is a blog about design, technology and culture written by Khoi Vinh, and has been more or less continuously published since December 2000 in New York City. Khoi is currently Principal Designer at Adobe, Design Chair at Wildcard and co-founder of Kidpost. Previously, Khoi was co-founder and CEO of Mixel (acquired by Etsy, Inc.), Design Director of The New York Times Online, and co-founder of the design studio Behavior, LLC. He is the author of “Ordering Disorder: Grid Principles for Web Design,” and was named one of Fast Company’s “fifty most influential designers in America.” Khoi lives in Crown Heights, Brooklyn with his wife and three children. Refer to the advertising and sponsorship page for inquiries.+
The Iconfactory practices an arcane art: a nexus between illustration, information design, semiotics and the same human fascination with miniaturization that also gave the world Hummels and model railroading. Creating beautiful icons has always required a nuanced, unquantifiable talent for understanding aesthetics at an extreme scale; I’ve tried my hand at it several times, and each time I walked away with the realization that it was more than just drawing very small pictures.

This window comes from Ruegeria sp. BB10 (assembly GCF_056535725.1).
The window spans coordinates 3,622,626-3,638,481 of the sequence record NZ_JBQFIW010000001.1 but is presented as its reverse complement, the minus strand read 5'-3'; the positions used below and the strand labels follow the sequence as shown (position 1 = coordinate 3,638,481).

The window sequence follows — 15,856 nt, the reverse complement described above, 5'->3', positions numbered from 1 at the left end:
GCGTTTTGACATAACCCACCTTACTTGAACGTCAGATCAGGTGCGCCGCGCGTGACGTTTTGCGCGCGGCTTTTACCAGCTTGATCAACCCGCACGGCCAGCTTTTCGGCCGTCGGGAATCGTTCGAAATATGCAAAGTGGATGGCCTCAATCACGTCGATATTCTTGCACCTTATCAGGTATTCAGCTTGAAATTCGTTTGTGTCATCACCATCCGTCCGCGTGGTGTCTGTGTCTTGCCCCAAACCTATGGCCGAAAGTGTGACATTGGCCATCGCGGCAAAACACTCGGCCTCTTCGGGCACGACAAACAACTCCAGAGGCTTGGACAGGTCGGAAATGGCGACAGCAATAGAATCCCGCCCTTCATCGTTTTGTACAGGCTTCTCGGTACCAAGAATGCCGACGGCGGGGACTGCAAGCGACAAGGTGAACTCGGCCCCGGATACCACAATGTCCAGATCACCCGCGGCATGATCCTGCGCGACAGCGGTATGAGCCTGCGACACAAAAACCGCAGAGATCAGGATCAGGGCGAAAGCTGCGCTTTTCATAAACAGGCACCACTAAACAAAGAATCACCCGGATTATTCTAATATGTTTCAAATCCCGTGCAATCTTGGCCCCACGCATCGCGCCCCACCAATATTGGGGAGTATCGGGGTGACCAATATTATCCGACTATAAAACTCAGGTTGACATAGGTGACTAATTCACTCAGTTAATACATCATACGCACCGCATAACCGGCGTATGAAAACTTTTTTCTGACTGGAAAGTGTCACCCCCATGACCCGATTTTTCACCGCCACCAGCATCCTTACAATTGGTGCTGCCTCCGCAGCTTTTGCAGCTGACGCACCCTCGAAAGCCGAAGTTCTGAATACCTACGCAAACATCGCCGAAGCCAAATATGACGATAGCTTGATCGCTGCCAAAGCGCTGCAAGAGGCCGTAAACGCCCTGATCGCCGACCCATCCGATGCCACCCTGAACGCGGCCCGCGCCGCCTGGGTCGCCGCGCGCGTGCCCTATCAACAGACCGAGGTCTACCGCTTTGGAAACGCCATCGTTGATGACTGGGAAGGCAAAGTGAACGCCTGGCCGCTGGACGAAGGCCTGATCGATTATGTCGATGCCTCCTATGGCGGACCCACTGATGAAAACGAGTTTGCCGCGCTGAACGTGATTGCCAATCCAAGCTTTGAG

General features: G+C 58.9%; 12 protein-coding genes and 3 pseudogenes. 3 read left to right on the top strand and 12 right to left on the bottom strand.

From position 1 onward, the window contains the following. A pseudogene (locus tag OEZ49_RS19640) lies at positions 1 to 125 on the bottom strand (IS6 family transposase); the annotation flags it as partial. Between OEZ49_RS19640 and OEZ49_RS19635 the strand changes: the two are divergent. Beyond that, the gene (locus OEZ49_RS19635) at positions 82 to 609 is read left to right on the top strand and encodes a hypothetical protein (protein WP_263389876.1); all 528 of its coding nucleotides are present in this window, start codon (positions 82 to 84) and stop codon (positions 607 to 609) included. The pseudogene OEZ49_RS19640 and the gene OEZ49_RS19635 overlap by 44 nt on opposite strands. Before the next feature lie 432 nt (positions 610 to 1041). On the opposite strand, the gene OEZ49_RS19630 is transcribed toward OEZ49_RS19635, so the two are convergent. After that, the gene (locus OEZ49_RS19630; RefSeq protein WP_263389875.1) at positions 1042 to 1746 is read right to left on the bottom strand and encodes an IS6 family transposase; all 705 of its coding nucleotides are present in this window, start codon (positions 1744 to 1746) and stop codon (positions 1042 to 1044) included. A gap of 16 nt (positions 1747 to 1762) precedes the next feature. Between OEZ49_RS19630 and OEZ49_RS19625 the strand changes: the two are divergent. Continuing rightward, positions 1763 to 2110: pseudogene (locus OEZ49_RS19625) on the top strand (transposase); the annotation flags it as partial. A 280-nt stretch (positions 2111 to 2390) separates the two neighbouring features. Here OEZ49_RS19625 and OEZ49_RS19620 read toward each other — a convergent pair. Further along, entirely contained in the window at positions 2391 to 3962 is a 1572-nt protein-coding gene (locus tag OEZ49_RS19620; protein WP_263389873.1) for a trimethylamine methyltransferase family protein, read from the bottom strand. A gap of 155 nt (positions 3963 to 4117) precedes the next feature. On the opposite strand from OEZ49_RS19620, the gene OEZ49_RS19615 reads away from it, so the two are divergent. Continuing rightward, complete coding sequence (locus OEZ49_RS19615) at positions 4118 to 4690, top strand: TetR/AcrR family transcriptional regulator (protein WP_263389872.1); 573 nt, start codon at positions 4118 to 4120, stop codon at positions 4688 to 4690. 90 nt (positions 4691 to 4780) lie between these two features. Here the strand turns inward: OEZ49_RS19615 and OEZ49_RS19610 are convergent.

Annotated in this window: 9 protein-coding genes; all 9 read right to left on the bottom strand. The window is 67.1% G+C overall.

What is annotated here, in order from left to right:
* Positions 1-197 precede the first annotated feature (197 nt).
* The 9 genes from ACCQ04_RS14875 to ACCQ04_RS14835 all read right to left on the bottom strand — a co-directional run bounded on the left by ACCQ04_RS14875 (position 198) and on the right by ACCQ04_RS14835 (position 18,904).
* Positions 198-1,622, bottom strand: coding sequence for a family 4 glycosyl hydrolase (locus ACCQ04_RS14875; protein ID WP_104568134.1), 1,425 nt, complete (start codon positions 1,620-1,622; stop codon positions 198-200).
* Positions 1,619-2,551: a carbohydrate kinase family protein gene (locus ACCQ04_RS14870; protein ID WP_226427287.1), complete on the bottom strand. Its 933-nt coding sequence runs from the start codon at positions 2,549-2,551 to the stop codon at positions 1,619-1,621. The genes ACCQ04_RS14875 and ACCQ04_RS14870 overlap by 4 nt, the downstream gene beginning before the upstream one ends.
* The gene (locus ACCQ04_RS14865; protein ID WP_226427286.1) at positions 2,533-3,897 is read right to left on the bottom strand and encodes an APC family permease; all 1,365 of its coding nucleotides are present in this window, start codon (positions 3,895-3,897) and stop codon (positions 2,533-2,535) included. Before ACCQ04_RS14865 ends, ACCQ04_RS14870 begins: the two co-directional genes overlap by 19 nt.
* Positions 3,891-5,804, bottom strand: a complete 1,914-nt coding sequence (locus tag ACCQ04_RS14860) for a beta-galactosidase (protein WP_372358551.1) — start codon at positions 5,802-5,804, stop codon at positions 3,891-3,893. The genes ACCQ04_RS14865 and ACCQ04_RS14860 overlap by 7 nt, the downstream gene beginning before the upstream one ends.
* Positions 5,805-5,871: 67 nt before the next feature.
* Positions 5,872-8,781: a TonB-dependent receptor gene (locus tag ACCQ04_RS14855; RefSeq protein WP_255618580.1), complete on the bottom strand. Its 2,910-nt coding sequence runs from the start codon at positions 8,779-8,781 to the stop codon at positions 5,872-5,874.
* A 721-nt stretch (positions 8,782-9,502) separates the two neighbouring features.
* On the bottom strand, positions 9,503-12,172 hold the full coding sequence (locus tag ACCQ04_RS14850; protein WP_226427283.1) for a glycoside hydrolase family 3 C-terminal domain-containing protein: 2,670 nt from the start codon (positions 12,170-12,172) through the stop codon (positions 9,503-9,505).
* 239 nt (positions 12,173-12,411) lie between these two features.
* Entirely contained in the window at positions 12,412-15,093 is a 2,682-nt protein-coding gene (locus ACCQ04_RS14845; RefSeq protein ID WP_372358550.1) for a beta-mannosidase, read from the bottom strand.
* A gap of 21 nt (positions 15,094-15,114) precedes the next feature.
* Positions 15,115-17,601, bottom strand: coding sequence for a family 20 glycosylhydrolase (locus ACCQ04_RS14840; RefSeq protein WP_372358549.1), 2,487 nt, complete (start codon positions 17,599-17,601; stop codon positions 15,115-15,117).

StockIcons.com is a sharp-witted, entrepreneurial innovation that both capitalizes on this rare talent and undermines it. The idea behind the service is exactly the same as that of royalty-free stock photography vendors like Getty Images’ PhotoDisc: customers — designers, obviously, but also shareware authors and other enterprising software developers — buy collections of user interface icons, which they are then free to use in their projects in pretty much any manner they choose.
Here’s my one reservation about this: I can’t help but think to myself that it demystifies the art of iconography in some small way. Imagining a near future wherein dozens and dozens of software programs will all share the same home, back/forward and trash can icons makes me a little sad. Of course, I’m overreacting here, because a litany of similar services hasn’t dealt any permanent damage to photography, and if anything, there are plenty of applications that could desperately use some well-designed icons. I salute these guys for finding a clever way to start earning some real money from their gorgeous work, as they’ve been giving away this stuff for free for seven years now.+